We finally got off the tram dragging our bags and were led by Neville to the flat, he was still moving fast and we were still trying our best to keep up. He went across a road (not at the cross walk) and noted that was a 500 CZ fine if caught (but again not until after we had crossed illegally). He took us around a construction site to another hill (the luggage was REALLY getting heavy and the wheels were not doing much stuck in all the loose gravel from the construction) and as we went up the hill he noted a trail through a small wooded area that he “normally” would take which went straight up a dirt path and across the open train tracks. He told us we would go the long way up the hill today because of the luggage. When we got to the top of the hill we stopped at a railroad crossing because the signal was sounding and the barriers had come down. Again Neville said he would normally just cross the tracks as trains take a long time to come and he didn’t like to wait. But being a considerate guy (insert sarcasm here) he knew we were moving slowly because of the all the luggage so this time he’d wait. He seemed a bit impatient about this but since Jacqui and I refused to budge and Louis said nothing he did indeed wait (about 3-4 full minutes) for the train to come and go and the barrier to rise. And then we continued on. He noted aloud that the gas station at the tram stop was open 24 hours and was a great place to go for a midnight snack. I know, call me a snob and all, but I am not all that keen on gas station food and thought this guy was a total ass and dressed like he would like a meal straight from a garbage dumpster (which at some point while we were there he said was an option – more to come on that later). Needless to say his advise meant absolutely nothing to me. He also pointed out a bar on the corner by the train station.
We continued to the flat on a loose gravel road pulling our luggage and most of the loose gravel along with us. Then up another hill on a torn up sidewalk across from another construction site to our apartment house door. Never once did he mention the street name, area or any real landmarks except for the gas station and the pub by the train station. He pointed out the dumpster at the end of the block and the multiple recycle containers (for glass, plastic, paper, etc.) at the top of the block.
He opened our front door and had us haul the luggage inside before locking us into the hallway. He said this was the procedure and part of the house rules – you must lock the door downstairs and in the door to the flat when you came and went – so even if you were home the door was to be locked (both locks). We left one bag downstairs and carried the other up as Neville was now in a rush to get somewhere and we had slowed him down trying to obey those pesky traffic laws. We walked up the 3 flights to our flat and he opened the door like he was taking us to a five star hotel; you could tell he was so proud of it! He showed us the kitchen (see picture – enough said). He should us the bathroom (I’ll explain the Shath later on). He showed us the bedroom for Louis (nice a full bed, a desk and chair, another chair which was wicker and a window). Then the piece de la resistance – our combo bedroom, dining room, living room and dressing room.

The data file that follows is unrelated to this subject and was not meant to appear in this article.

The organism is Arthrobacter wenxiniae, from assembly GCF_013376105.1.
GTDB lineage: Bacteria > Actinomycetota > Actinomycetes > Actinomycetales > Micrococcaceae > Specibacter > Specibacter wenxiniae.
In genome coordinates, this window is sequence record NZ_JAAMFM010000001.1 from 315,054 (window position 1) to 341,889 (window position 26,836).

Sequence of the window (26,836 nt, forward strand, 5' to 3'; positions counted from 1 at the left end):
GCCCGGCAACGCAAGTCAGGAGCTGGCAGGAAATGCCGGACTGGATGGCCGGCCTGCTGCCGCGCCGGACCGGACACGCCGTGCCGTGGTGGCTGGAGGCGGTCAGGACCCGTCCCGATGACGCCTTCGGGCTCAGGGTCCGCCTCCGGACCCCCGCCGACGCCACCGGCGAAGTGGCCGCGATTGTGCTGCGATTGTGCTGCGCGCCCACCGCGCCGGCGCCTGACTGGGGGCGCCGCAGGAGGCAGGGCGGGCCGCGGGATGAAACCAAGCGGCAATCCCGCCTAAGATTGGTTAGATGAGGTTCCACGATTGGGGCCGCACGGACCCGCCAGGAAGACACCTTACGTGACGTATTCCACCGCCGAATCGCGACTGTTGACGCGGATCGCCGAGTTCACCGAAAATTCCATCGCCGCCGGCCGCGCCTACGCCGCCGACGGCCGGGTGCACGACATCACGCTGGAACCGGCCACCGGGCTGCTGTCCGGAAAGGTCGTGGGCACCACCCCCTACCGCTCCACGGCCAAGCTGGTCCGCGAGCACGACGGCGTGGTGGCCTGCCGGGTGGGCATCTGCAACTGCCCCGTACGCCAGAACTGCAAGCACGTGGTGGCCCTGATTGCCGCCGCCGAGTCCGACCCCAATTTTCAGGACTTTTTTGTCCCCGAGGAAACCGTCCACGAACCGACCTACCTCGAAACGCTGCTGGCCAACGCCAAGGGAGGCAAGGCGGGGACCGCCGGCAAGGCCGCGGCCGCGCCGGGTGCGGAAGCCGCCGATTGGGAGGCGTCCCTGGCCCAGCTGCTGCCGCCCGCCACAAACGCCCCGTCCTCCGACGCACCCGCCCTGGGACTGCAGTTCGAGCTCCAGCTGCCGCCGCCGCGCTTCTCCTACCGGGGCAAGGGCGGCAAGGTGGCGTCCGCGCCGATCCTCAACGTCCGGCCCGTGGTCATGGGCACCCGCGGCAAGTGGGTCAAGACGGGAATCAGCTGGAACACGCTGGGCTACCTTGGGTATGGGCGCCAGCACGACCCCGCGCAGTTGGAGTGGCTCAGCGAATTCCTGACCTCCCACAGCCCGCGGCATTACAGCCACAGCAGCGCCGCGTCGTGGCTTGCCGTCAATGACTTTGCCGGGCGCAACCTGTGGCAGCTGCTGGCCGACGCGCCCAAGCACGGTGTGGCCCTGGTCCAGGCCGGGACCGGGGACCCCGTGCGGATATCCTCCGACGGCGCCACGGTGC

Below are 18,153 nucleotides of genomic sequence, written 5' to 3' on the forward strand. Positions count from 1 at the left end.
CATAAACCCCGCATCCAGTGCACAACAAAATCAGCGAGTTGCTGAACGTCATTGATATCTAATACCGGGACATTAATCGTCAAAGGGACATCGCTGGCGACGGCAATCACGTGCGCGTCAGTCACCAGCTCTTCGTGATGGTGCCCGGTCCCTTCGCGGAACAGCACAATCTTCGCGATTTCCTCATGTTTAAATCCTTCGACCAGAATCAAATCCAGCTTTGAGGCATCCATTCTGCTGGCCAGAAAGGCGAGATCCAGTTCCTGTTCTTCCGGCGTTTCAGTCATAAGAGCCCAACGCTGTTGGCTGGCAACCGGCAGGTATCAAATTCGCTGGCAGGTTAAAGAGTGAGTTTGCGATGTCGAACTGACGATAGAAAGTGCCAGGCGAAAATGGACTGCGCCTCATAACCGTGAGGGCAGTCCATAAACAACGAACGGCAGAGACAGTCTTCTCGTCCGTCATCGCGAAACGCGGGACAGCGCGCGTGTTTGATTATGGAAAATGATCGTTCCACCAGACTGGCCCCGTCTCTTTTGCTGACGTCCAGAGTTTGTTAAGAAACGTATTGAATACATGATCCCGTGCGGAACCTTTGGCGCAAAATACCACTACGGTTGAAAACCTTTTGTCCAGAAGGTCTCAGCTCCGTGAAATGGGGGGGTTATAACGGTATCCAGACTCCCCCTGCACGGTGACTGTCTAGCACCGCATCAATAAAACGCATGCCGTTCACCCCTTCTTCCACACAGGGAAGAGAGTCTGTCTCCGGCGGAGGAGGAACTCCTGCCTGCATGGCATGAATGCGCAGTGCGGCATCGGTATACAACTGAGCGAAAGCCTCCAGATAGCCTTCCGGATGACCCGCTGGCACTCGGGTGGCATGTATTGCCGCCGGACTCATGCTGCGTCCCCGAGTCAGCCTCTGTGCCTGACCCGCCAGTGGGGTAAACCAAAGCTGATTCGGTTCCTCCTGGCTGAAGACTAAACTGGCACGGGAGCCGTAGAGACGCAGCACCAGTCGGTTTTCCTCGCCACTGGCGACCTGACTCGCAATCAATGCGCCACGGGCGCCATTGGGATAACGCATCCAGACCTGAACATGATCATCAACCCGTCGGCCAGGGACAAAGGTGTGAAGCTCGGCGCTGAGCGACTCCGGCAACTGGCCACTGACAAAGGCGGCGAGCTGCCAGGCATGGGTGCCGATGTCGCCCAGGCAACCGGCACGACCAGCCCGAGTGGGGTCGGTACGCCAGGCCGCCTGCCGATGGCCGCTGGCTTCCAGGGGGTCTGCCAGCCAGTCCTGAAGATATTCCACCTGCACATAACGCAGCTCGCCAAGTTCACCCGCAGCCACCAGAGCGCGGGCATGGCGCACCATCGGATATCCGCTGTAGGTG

In other words a room with 2 twin beds, a wardrobe (for all three of us to share), a couch with a coffee table and a kitchen table with 3 chairs. He was very proud of this space. He thought he had given us the keys to the single best rental in Prague. We had a large picture window and it looked over the constructions site. Lovely! (Please note the it had no shades and the sun rises VERY early in Prague in the summer). Well Neville ran off leaving us each a key to the front door and the flat itself and with the promise of wifi tomorrow, an email with the rest of the house rules and inventory of the apartment and some rather sketchy walking directions back to the school for our 10 am class in the morning all while we were following him back down stairs to get our other bags from the hall.
Then we went back to the flat, sat on our respective beds and basically stared into space all deep in our respective thoughts. No internet, no tv, no food, no entertainment of any kind and no clue where we actually were on the map so no idea where to go. At this point it was about 7:00 pm and we were tired and hungry. So where did we go? The only place we knew that was nearby and had food of course, we went to the gas station by the tram stop. We got sandwiches, drinks and toilet paper (because there wasn’t any of that in the flat at all). It wasn’t as bad as expected but then again it wasn’t exactly good either. After we ate and even thought it was 9:00pm we went to sleep.
Welcome to Prague and our “castle area accommodations”
And this was only the beginning of our journey. I couldn’t wait to see what tomorrow would bring. Oh, I forgot to mention and it’s important to know – Neville isn’t much of a dresser. This was a Sunday but he was meeting clients that were paying for his school (us) and he was wearing a t-shirt, some very short cut off jean shorts and a three day old beard with wild bed hair. He made a strange comment to us that we were overdressed for Prague and would stand out like the tourists we were if we didn’t learn to dress down. For the record EVEN I was only wearing jeans and a polo shirt with some Doc Martins. So I’m not sure where he got the idea we were dressed up but we were clearly not. He, on the other hand, might actually have been based on outfits we got to see over the next few weeks.